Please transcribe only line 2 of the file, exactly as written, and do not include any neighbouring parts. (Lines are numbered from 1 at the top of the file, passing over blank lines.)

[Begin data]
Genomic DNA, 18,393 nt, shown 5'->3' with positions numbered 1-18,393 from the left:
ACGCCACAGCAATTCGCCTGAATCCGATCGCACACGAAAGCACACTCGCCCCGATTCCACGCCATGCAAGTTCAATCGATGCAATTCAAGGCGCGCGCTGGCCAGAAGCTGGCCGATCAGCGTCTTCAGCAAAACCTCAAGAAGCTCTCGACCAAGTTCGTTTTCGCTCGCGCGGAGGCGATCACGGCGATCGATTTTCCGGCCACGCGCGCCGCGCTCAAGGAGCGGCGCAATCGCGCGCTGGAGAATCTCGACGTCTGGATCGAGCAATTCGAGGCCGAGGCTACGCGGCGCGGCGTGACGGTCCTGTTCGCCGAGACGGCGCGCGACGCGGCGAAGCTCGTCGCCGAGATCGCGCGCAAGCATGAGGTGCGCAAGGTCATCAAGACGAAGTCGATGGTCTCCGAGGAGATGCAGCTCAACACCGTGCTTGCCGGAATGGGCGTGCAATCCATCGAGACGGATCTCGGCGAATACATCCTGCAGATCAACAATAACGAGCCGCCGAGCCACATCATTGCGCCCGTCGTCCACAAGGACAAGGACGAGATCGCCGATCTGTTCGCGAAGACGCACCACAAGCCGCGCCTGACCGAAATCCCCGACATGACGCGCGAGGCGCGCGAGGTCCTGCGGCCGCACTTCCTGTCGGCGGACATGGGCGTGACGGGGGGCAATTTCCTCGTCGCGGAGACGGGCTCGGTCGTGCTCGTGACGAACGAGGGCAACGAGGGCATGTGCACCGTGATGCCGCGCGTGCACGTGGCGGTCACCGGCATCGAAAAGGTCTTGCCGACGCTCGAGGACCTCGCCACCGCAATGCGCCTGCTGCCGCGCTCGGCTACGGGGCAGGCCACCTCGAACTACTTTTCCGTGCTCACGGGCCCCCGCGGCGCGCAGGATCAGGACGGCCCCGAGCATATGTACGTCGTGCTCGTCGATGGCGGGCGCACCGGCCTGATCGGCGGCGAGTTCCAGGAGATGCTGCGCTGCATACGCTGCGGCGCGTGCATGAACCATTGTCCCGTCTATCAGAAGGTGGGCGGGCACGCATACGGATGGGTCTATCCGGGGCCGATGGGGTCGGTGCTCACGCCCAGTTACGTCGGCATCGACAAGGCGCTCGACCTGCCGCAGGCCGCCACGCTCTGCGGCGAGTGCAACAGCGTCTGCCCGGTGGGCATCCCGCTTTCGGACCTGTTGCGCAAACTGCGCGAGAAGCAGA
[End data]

ACGCCACAGCAATTCGCCTGAATCCGATCGCACACGAAAGCACACTCGCCCCGATTCCACGCCATGCAAGTTCAATCGATGCAATTCAAGGCGCGCGCTGGCCAGAAGCTGGCCGATCAGCGTCTTCAGCAAAACCTCAAGAAGCTCTCGACCAAGTTCGTTTTCGCTCGCGCGGAGGCGATCACGGCGATCGATTTTCCGGCCACGCGCGCCGCGCTCAAGGAGCGGCGCAATCGCGCGCTGGAGAATCTCGACGTCTGGATCGAGCAATTCGAGGCCGAGGCTACGCGGCGCGGCGTGACGGTCCTGTTCGCCGAGACGGCGCGCGACGCGGCGAAGCTCGTCGCCGAGATCGCGCGCAAGCATGAGGTGCGCAAGGTCATCAAGACGAAGTCGATGGTCTCCGAGGAGATGCAGCTCAACACCGTGCTTGCCGGAATGGGCGTGCAATCCATCGAGACGGATCTCGGCGAATACATCCTGCAGATCAACAATAACGAGCCGCCGAGCCACATCATTGCGCCCGTCGTCCACAAGGACAAGGACGAGATCGCCGATCTGTTCGCGAAGACGCACCACAAGCCGCGCCTGACCGAAATCCCCGACATGACGCGCGAGGCGCGCGAGGTCCTGCGGCCGCACTTCCTGTCGGCGGACATGGGCGTGACGGGGGGCAATTTCCTCGTCGCGGAGACGGGCTCGGTCGTGCTCGTGACGAACGAGGGCAACGAGGGCATGTGCACCGTGATGCCGCGCGTGCACGTGGCGGTCACCGGCATCGAAAAGGTCTTGCCGACGCTCGAGGACCTCGCCACCGCAATGCGCCTGCTGCCGCGCTCGGCTACGGGGCAGGCCACCTCGAACTACTTTTCCGTGCTCACGGGCCCCCGCGGCGCGCAGGATCAGGACGGCCCCGAGCATATGTACGTCGTGCTCGTCGATGGCGGGCGCACCGGCCTGATCGGCGGCGAGTTCCAGGAGATGCTGCGCTGCATACGCTGCGGCGCGTGCATGAACCATTGTCCCGTCTATCAGAAGGTGGGCGGGCACGCATACGGATGGGTCTATCCGGGGCCGATGGGGTCGGTGCTCACGCCCAGTTACGTCGGCATCGACAAGGCGCTCGACCTGCCGCAGGCCGCCACGCTCTGCGGCGAGTGCAACAGCGTCTGCCCGGTGGGCATCCCGCTTTCGGACCTGTTGCGCAAACTGCGCGAGAAGCAGA